2.  The device according to claim 1, wherein the diameter of the particles of the conducting, semiconducting, or polarizable substance of particles is smaller than 1 micron.  Description  

FIELD OF
THE INVENTION


The invention relates to a device for generating shock waves.


BACKGROUND


Shock wave generators are used in numerous medical fields.  The best-known field is the therapeutic and cosmetic application in the treatment for instance of calculous diseases (e.g., urolithiasis, cholelithiasis) and the treatment of scars in
human and veterinary medicine.


New fields of application relate to dental treatment, the treatment of arthrosis, the ablation of calcerous deposits (e.g., tendinosis calcarea), the treatment of chronic tennis or golfer elbows (so called radial or ulnar epicondylopathy), of
chronic discomfort of the shoulder tendons (so called enthesopathy of the rotator cuff), and of chronic irritation of the Achilles tendon (so called achillodynia).


Furthermore, the generation of shock waves is used in the therapy of osteoporosis, periodontosis, non-healing bone fractures (so called pseudoarthrosis), bone necrosis, and similar diseases.  Newer trials investigate the application in stem cell
therapy.


Furthermore, the generation of shock waves can be used to exert mechanical stress, e.g., in the form of shearing forces, on cells, wherein their apoptosis is initiated.  This happens for example by means of an initiation of the `death receptor
pathway` and/or the cytochrome c-pathway and/or a caspase cascade.


The term apoptosis is understood to refer to the initiation of a genetically controlled program, which leads to the `cell suicide` of individual cells in the tissue structure.  As a result, the cells concerned and their organoids shrink and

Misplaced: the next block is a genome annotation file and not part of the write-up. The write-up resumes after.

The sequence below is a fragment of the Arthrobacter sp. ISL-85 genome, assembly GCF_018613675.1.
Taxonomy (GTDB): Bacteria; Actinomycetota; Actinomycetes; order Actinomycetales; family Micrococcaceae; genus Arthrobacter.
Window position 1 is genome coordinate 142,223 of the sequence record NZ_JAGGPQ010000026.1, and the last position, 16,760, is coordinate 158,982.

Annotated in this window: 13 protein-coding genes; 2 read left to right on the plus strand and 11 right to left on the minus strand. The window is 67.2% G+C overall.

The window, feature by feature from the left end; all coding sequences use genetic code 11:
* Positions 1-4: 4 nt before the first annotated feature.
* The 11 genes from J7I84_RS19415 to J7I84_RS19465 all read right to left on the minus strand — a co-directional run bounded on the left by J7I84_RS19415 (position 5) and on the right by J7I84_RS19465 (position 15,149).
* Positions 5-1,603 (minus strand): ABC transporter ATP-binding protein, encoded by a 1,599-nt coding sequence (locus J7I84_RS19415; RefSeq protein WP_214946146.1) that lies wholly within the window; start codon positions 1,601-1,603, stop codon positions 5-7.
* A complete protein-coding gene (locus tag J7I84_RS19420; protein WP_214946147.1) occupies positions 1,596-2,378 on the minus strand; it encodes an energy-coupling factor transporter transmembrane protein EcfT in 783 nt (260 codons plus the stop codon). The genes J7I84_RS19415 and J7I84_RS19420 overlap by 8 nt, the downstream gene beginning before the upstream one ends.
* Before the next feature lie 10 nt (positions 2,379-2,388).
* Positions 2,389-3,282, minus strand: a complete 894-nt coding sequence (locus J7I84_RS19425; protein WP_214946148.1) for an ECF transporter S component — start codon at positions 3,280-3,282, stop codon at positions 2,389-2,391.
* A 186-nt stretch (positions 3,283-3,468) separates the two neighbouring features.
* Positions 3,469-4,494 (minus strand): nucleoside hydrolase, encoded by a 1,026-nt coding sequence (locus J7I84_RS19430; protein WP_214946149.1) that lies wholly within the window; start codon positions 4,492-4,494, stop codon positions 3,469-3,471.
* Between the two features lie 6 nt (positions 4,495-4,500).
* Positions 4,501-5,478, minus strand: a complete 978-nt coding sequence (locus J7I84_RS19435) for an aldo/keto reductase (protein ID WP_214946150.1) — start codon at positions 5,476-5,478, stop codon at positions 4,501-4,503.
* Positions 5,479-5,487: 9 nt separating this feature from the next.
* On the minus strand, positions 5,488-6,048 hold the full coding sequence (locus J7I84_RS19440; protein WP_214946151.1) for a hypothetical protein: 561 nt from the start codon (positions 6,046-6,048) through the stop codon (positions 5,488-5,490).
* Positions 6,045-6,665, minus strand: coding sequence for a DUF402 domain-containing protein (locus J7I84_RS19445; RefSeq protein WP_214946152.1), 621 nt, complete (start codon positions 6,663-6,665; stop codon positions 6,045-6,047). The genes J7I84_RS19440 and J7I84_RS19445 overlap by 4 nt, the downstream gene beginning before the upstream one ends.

disintegrate into fragments, the so-called apoptotic bodies.  These are phagocytized afterwards by macrophages and/or adjoining cells.  Consequently, the apoptosis constitutes a non-necrotic cell death without inflammatory reactions.


Therefore, the application of shock waves is beneficial in all cases, where it relates to the treatment of diseases with an abased rate of apoptosis, e.g., treatment of tumors or viral diseases.


Additionally, the generation of shock waves can be applied beneficially in the treatment of necrotically changed areas or structures in muscle tissue, especially in tissue of the cardiac muscle, in the stimulation of cartilage assembly in
arthritic joint diseases, in the initiation of the differentiation of embryonic or adult stem cells in vivo and in vitro in relation to the surrounding cell structure, in the treatment of tissue weakness, especially of cellulitis, and in the degradation
of adipose cells, as well as the activation of growth factors, especially TGF-[beta].


Likewise, the generation of shock waves can be used for avoiding the formation and/or extension of edema, for degradation of edema, for the treatment of ischaemia, rheumatism, diseases of joints, jaw bone (periodontosis), cardiologic diseases and
myocardial infarcts, pareses (paralyses), neuritis, paraplegia, arthrosis, arthritis, for the prevention of scar formation, for the treatment of scar formation respectively nerve scarring, for the treatment of achillobursitis and other bone necroses.